Lara ignored in Canelo sweepstakes

Saul Alvarez, right, has had trouble finding (and keeping) a viable opponent for his Sept. 15 bout. AP Photo/Miguel Tovar

So far three opponents for junior middleweight titlist Saul "Canelo" Alvarez's Sept. 15 defense have fallen by the wayside: Paul Williams (a career-ending motorcycle accident), James Kirkland (a shoulder injury and ridiculous purse demands) and Victor Ortiz (upset by Josesito Lopez).

So Golden Boy continues to hunt for an opponent for the fight, which is scheduled on Mexican Independence Day weekend at the MGM Grand in Las Vegas, although it remains unresolved if the fight will air on Showtime pay-per-view, Showtime or CBS (Showtime's sister network).

Wherever it airs, Alvarez's fight is due to go head to head with the middleweight world championship fight between Sergio Martinez and Julio Cesar Chavez Jr. on HBO PPV from the Thomas & Mack Center, also in Las Vegas, which is being promoted by Top Rank, Golden Boy's archrival.

The friction between the companies over the date has been intense, making it all the more important for Golden Boy to sign an opponent as soon as possible. It seems as though the promoter has mentioned just about everyone for the fight except for one contender it promotes: Houston-based Cuban defector and former world amateur champion Erislandy Lara (16-1-1, 11 KOs).

Golden Boy folks won't even utter his name in connection to an Alvarez fight.

Luis DeCubas Jr., Lara's manager, said Golden Boy matchmaker Eric Gomez told him Alvarez "refuses to fight Lara."

Lara has tried not to let it get to him.

"I'm not frustrated that fighters avoid me," he said through a translator at Wednesday's open workout as he continued to prepare for his fight against Freddy Hernandez on a "ShoBox: The New Generation" tripleheader on Saturday night (Showtime, 9 ET/PT) at the Fantasy Springs resort in Indio, Calif. "I just have to keep working hard and taking care of the fighters my promoter puts in front of me. The big fights will come sooner or later. These guys can run, but they can't hide."

Lara is seemingly so avoided that he's worried if he looks too good against Hernandez (30-2, 20 KOs), it will become even harder for him to get meaningful fights.

"If I go out there and do what I did to Ronald Hearns, no one is going to want to fight me," Lara said, referring to his sensational first-round knockout win on April 20.

Golden Boy knows Lara would pose serious danger to Alvarez and, understandably, nobody at the company wants to see the cash cow bumped off, especially in a non-megafight.

Lara's one loss, a majority decision to Williams last July, was highway robbery. It was such an outrageous decision and so controversial that the New Jersey State Athletic Control Board suspended all three judges for their poor scorecards -- an unprecedented move.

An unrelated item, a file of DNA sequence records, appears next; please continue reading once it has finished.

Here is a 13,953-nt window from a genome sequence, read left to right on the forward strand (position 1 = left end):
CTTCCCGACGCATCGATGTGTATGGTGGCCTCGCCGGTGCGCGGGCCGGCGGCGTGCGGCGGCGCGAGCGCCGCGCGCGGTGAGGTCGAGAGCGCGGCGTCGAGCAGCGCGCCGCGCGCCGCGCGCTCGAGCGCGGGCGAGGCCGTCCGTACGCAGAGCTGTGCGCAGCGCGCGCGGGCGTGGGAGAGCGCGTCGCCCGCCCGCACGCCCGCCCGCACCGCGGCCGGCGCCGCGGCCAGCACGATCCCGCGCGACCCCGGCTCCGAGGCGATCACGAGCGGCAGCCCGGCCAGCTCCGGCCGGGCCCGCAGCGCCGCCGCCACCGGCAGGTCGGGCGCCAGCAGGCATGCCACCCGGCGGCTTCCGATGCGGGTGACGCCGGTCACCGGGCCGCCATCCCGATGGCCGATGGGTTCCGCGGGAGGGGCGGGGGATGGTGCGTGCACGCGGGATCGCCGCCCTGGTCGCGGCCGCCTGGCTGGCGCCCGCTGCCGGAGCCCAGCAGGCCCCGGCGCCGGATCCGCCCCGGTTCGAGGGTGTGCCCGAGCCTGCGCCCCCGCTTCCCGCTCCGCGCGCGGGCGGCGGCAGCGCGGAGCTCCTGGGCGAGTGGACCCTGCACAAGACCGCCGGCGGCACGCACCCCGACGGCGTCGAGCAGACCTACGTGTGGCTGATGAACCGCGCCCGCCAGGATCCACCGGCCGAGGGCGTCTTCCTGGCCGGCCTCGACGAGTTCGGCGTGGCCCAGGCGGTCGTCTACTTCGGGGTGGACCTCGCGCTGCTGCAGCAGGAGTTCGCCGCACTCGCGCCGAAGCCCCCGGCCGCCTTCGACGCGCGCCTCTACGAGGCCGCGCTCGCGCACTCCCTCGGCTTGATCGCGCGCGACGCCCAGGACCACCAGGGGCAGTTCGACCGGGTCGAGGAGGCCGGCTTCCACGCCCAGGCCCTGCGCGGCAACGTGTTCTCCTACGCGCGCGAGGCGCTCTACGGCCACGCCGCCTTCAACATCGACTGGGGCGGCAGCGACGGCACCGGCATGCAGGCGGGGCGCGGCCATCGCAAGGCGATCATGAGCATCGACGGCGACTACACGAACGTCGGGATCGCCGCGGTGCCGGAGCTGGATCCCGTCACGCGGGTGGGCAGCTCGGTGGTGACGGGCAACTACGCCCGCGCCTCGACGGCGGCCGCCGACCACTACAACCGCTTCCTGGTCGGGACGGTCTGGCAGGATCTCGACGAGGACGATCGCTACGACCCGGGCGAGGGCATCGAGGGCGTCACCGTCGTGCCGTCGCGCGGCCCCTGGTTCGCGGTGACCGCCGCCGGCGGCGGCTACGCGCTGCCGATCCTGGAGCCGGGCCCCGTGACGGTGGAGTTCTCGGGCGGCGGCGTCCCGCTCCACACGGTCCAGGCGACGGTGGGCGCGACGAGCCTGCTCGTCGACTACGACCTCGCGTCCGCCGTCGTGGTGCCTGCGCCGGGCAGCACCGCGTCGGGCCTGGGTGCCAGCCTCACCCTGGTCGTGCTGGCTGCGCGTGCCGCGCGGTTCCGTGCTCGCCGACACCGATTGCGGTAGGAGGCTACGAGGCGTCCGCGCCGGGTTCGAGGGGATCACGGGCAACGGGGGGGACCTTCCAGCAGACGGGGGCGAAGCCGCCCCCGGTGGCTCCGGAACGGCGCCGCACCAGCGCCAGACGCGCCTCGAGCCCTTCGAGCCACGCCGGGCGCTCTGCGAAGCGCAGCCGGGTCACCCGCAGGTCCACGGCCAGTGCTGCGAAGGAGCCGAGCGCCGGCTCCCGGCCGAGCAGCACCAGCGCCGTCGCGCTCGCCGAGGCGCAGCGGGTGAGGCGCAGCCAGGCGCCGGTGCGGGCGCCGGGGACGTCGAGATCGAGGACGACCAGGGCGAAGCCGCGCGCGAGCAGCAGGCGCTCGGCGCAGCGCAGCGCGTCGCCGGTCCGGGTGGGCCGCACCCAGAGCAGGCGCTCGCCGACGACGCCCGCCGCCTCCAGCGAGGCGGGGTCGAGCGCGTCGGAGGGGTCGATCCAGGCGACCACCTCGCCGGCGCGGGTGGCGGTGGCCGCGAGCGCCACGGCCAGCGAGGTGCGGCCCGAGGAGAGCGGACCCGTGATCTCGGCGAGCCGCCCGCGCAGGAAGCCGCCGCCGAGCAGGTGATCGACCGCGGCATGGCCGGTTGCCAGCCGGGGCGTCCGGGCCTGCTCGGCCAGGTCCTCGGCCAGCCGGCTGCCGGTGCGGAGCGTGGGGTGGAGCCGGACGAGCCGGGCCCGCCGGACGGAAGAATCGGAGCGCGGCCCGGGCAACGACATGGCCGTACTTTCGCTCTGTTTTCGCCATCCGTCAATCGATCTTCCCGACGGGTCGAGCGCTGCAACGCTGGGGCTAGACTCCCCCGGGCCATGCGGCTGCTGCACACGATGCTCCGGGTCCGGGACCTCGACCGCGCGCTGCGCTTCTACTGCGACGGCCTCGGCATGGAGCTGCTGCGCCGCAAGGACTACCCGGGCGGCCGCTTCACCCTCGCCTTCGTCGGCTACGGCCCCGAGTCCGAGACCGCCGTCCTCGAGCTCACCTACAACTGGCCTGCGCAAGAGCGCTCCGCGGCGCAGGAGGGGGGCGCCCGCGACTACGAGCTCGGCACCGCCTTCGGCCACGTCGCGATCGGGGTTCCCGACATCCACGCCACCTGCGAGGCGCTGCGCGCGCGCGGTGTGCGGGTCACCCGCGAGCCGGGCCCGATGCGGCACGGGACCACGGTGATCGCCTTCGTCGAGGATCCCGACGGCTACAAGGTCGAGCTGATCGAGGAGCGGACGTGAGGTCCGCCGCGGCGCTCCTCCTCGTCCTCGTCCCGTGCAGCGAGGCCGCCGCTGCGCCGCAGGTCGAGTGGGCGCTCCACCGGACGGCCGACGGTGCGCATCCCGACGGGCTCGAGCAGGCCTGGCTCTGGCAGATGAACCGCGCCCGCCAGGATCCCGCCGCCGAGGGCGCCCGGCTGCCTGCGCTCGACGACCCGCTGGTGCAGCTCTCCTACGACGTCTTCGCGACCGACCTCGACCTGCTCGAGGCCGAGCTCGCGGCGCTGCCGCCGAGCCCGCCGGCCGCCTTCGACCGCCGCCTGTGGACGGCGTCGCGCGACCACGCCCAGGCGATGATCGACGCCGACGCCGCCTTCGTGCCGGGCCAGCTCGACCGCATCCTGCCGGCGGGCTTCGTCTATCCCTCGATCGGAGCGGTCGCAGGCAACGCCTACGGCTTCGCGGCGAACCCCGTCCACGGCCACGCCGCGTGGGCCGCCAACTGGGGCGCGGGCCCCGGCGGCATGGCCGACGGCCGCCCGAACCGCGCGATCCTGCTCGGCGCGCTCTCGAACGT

It took nine months before Lara was given another fight, the Hearns blowout. Although Lara has remained calm, DeCubas boils over in frustration when the subject comes up. He is angry that Lara hasn't even warranted consideration for the Alvarez fight.

"It definitely bugs us," DeCubas said. "Lara and Canelo are both promoted by the same people, and there's no reason they shouldn't mention Lara as a possible opponent. Lara is a top-rated 154-pounder, and they mention everybody else but him. Lara is relaxed and focused on Hernandez, but he knows what's going on and I think it's time for Golden Boy to treat him fairly, like a human being.

"Golden Boy makes Amir Khan versus Danny Garcia, they make all in-house fights. The only one they can't make in house is Lara. He has to go and fight other promoters' fighters. We offered to move down in weight to fight Victor Ortiz. They thought we were crazy. We fought above junior middleweight to fight Hearns. We offered to fight Canelo, and now we must be crazier. I guess I'm crazy like all the fans and media members who feel Canelo against Lara should be the fight."

DeCubas said a deal could be made easily. They just want the shot.

"They offered Kirkland $900,000, and that wasn't good enough for him," DeCubas said. "We'll take $500,000 and they can put the other $400,000 in their pocket. How much easier can we make it on these guys? What's the point of being with a big promoter like Golden Boy if you can't get a big fight? It makes no sense."

Other names who have been raised as a possible Alvarez opponent are titleholders Austin Trout and Cornelius "K9" Bundrage.

Trout (25-0, 14 KOs), who outclassed Delvin Rodriguez on June 2, wants the fight and was a leading candidate, although Golden Boy CEO Richard Schaefer recently reversed field and said that Alvarez's opponent won't be Trout. That hasn't stopped Trout from campaigning for the bout.

"Canelo, if you want my belt, come try and take it," Trout said. "After I beat your brother [Rigoberto Alvarez] in your hometown to win my title, you came forward and stated you wanted to fight me to avenge your brother's loss. Ever since I immediately accepted your challenge, you have disappeared. Now we have a chance to unify the titles and give the fans a fight between two young, undefeated world champions. But it seems as though you are more interested in taking on lesser-quality opposition and avoiding me again."

Bundrage (31-4, 18 KOs) will headline Saturday's "ShoBox" card in a mandatory rematch with former titlist Cory Spinks (39-6, 11 KOs) and has heard his name tossed around for Alvarez.

"That's what I want," Bundrage said. "It's time for the big fights now. I've watched Canelo fight. He's a good, young fighter, a force to be reckoned with, and they're moving him good. He ain't a world champion for nothing, making millions of dollars. After I take care of business on Saturday, I want Canelo."

Just like everybody else.